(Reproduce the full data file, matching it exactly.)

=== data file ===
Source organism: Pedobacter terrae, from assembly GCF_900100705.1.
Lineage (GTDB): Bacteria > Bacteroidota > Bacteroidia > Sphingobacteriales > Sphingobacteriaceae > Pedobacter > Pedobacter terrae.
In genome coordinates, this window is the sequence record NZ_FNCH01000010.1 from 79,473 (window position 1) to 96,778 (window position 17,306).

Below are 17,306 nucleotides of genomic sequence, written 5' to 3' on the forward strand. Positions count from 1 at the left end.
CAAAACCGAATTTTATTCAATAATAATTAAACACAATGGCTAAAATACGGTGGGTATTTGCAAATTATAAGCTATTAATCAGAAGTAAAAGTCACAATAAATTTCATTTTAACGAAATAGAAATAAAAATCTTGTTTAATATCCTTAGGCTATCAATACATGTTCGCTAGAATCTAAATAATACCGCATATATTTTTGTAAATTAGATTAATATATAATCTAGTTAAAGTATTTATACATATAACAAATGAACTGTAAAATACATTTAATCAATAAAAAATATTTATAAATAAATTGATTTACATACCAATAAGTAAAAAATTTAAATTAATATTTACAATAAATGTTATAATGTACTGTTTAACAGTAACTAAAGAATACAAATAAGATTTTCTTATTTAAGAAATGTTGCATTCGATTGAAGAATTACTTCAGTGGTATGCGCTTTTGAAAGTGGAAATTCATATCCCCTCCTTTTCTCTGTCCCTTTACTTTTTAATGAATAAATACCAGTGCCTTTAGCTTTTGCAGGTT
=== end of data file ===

Source organism: Pedobacter terrae, from assembly GCF_900100705.1.
Lineage (GTDB): Bacteria > Bacteroidota > Bacteroidia > Sphingobacteriales > Sphingobacteriaceae > Pedobacter > Pedobacter terrae.
In genome coordinates, this window is the sequence record NZ_FNCH01000010.1 from 79,473 (window position 1) to 96,778 (window position 17,306).

Below are 17,306 nucleotides of genomic sequence, written 5' to 3' on the forward strand. Positions count from 1 at the left end.
CAAAACCGAATTTTATTCAATAATAATTAAACACAATGGCTAAAATACGGTGGGTATTTGCAAATTATAAGCTATTAATCAGAAGTAAAAGTCACAATAAATTTCATTTTAACGAAATAGAAATAAAAATCTTGTTTAATATCCTTAGGCTATCAATACATGTTCGCTAGAATCTAAATAATACCGCATATATTTTTGTAAATTAGATTAATATATAATCTAGTTAAAGTATTTATACATATAACAAATGAACTGTAAAATACATTTAATCAATAAAAAATATTTATAAATAAATTGATTTACATACCAATAAGTAAAAAATTTAAATTAATATTTACAATAAATGTTATAATGTACTGTTTAACAGTAACTAAAGAATACAAATAAGATTTTCTTATTTAAGAAATGTTGCATTCGATTGAAGAATTACTTCAGTGGTATGCGCTTTTGAAAGTGGAAATTCATATCCCCTCCTTTTCTCTGTCCCTTTACTTTTTAATGAATAAATACCAGTGCCTTTAGCTTTTGCAGGTT